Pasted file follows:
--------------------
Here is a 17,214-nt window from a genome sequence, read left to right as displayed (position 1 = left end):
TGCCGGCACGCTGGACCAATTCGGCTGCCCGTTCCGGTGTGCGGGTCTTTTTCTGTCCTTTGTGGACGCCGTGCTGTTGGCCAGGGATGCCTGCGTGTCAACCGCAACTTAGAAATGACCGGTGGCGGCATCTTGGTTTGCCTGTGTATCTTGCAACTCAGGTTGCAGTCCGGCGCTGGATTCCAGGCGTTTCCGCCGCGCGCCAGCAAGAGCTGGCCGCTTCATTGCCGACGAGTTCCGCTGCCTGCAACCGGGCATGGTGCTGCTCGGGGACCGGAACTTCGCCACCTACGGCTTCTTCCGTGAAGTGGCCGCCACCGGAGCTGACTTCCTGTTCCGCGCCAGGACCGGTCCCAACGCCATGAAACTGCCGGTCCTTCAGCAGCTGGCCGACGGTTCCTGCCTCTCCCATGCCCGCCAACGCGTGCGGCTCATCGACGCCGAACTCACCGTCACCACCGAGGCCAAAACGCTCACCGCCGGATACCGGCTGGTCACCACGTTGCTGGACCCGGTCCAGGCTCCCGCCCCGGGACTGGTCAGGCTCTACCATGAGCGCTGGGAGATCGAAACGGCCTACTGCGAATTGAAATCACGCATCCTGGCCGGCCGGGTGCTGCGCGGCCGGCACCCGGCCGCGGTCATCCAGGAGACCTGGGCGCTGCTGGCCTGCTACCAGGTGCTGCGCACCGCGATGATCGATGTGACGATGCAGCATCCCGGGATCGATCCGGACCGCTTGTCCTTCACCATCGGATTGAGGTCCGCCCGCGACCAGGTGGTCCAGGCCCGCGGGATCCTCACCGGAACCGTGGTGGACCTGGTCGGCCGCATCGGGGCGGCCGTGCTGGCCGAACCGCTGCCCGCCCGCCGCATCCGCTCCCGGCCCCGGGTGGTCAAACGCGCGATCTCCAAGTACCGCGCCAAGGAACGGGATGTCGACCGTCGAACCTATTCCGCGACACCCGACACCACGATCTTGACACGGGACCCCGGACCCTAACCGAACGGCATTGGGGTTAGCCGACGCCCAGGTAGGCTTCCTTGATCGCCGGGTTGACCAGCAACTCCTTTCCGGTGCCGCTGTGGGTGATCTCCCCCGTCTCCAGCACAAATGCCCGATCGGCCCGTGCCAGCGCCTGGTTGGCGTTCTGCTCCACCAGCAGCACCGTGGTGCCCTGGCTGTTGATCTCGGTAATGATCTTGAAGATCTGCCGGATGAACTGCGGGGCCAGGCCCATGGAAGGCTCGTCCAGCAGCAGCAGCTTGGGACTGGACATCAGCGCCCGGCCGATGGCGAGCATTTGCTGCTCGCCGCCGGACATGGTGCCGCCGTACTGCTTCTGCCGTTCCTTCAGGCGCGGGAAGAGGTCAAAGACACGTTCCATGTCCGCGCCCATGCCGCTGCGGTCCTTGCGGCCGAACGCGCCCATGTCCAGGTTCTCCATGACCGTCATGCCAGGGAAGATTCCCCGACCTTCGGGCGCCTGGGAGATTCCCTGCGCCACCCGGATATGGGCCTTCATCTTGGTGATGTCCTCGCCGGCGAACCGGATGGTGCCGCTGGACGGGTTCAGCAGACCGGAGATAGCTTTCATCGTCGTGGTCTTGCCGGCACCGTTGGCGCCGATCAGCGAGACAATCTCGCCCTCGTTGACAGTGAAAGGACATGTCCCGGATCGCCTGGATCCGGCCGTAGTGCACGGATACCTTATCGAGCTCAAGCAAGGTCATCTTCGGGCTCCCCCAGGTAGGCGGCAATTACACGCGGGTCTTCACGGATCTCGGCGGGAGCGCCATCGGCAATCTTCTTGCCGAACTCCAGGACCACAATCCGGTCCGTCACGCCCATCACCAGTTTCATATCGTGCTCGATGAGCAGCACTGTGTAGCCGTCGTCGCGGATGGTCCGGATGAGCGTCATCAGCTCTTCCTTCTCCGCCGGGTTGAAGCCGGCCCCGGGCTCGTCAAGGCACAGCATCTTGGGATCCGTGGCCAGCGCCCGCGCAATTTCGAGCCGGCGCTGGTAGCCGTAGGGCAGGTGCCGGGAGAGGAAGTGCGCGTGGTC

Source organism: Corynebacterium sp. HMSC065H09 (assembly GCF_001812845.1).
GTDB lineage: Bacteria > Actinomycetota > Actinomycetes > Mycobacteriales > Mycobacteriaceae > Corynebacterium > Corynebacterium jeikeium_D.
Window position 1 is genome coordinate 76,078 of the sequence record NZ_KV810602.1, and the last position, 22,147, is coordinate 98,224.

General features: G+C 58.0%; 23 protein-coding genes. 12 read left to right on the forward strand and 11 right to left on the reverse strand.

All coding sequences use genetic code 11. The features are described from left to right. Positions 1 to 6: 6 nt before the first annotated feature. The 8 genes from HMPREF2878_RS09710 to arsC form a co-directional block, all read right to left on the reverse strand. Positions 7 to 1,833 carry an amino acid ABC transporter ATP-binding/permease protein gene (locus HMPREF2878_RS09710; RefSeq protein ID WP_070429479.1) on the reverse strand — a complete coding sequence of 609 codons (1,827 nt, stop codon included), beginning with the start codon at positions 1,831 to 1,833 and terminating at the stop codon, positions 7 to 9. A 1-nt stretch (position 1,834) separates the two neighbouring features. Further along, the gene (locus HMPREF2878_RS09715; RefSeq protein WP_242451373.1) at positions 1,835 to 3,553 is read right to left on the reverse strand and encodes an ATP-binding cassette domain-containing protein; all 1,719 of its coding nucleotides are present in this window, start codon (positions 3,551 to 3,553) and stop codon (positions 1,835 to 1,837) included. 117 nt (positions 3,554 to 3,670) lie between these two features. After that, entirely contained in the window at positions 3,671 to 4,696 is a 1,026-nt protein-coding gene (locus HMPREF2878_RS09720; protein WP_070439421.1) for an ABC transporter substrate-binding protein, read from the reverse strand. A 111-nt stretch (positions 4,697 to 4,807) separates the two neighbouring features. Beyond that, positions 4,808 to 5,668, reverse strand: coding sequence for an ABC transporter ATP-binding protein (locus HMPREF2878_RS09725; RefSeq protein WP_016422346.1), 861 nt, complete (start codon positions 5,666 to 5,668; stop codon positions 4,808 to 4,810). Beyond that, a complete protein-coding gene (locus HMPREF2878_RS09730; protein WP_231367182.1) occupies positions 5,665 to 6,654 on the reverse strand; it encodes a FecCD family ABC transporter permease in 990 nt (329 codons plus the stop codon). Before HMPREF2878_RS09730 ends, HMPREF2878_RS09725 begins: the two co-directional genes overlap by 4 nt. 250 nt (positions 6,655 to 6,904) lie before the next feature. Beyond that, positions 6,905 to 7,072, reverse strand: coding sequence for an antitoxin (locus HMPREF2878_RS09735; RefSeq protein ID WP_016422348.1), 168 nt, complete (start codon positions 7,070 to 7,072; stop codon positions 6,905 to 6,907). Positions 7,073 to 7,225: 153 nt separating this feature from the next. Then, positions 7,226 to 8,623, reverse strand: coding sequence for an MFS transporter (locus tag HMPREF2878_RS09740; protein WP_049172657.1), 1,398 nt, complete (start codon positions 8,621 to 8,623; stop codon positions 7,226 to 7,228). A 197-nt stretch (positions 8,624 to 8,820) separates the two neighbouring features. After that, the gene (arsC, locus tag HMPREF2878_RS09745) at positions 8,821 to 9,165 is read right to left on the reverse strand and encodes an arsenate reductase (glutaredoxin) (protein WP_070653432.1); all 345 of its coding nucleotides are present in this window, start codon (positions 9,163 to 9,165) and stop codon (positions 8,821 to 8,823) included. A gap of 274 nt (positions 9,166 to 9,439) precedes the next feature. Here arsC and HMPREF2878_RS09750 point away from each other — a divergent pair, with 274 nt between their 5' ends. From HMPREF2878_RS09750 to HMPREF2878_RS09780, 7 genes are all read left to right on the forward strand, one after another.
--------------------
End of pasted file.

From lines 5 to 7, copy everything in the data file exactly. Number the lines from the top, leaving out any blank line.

Window position 1 is genome coordinate 76,078 of the sequence record NZ_KV810602.1, and the last position, 22,147, is coordinate 98,224.

General features: G+C 58.0%; 23 protein-coding genes. 12 read left to right on the forward strand and 11 right to left on the reverse strand.

All coding sequences use genetic code 11. The features are described from left to right. Positions 1 to 6: 6 nt before the first annotated feature. The 8 genes from HMPREF2878_RS09710 to arsC form a co-directional block, all read right to left on the reverse strand. Positions 7 to 1,833 carry an amino acid ABC transporter ATP-binding/permease protein gene (locus HMPREF2878_RS09710; RefSeq protein ID WP_070429479.1) on the reverse strand — a complete coding sequence of 609 codons (1,827 nt, stop codon included), beginning with the start codon at positions 1,831 to 1,833 and terminating at the stop codon, positions 7 to 9. A 1-nt stretch (position 1,834) separates the two neighbouring features. Further along, the gene (locus HMPREF2878_RS09715; RefSeq protein WP_242451373.1) at positions 1,835 to 3,553 is read right to left on the reverse strand and encodes an ATP-binding cassette domain-containing protein; all 1,719 of its coding nucleotides are present in this window, start codon (positions 3,551 to 3,553) and stop codon (positions 1,835 to 1,837) included. 117 nt (positions 3,554 to 3,670) lie between these two features. After that, entirely contained in the window at positions 3,671 to 4,696 is a 1,026-nt protein-coding gene (locus HMPREF2878_RS09720; protein WP_070439421.1) for an ABC transporter substrate-binding protein, read from the reverse strand. A 111-nt stretch (positions 4,697 to 4,807) separates the two neighbouring features. Beyond that, positions 4,808 to 5,668, reverse strand: coding sequence for an ABC transporter ATP-binding protein (locus HMPREF2878_RS09725; RefSeq protein WP_016422346.1), 861 nt, complete (start codon positions 5,666 to 5,668; stop codon positions 4,808 to 4,810). Beyond that, a complete protein-coding gene (locus HMPREF2878_RS09730; protein WP_231367182.1) occupies positions 5,665 to 6,654 on the reverse strand; it encodes a FecCD family ABC transporter permease in 990 nt (329 codons plus the stop codon). Before HMPREF2878_RS09730 ends, HMPREF2878_RS09725 begins: the two co-directional genes overlap by 4 nt. 250 nt (positions 6,655 to 6,904) lie before the next feature. Beyond that, positions 6,905 to 7,072, reverse strand: coding sequence for an antitoxin (locus HMPREF2878_RS09735; RefSeq protein ID WP_016422348.1), 168 nt, complete (start codon positions 7,070 to 7,072; stop codon positions 6,905 to 6,907). Positions 7,073 to 7,225: 153 nt separating this feature from the next. Then, positions 7,226 to 8,623, reverse strand: coding sequence for an MFS transporter (locus tag HMPREF2878_RS09740; protein WP_049172657.1), 1,398 nt, complete (start codon positions 8,621 to 8,623; stop codon positions 7,226 to 7,228). A 197-nt stretch (positions 8,624 to 8,820) separates the two neighbouring features. After that, the gene (arsC, locus tag HMPREF2878_RS09745) at positions 8,821 to 9,165 is read right to left on the reverse strand and encodes an arsenate reductase (glutaredoxin) (protein WP_070653432.1); all 345 of its coding nucleotides are present in this window, start codon (positions 9,163 to 9,165) and stop codon (positions 8,821 to 8,823) included. A gap of 274 nt (positions 9,166 to 9,439) precedes the next feature. Here arsC and HMPREF2878_RS09750 point away from each other — a divergent pair, with 274 nt between their 5' ends. From HMPREF2878_RS09750 to HMPREF2878_RS09780, 7 genes are all read left to right on the forward strand, one after another.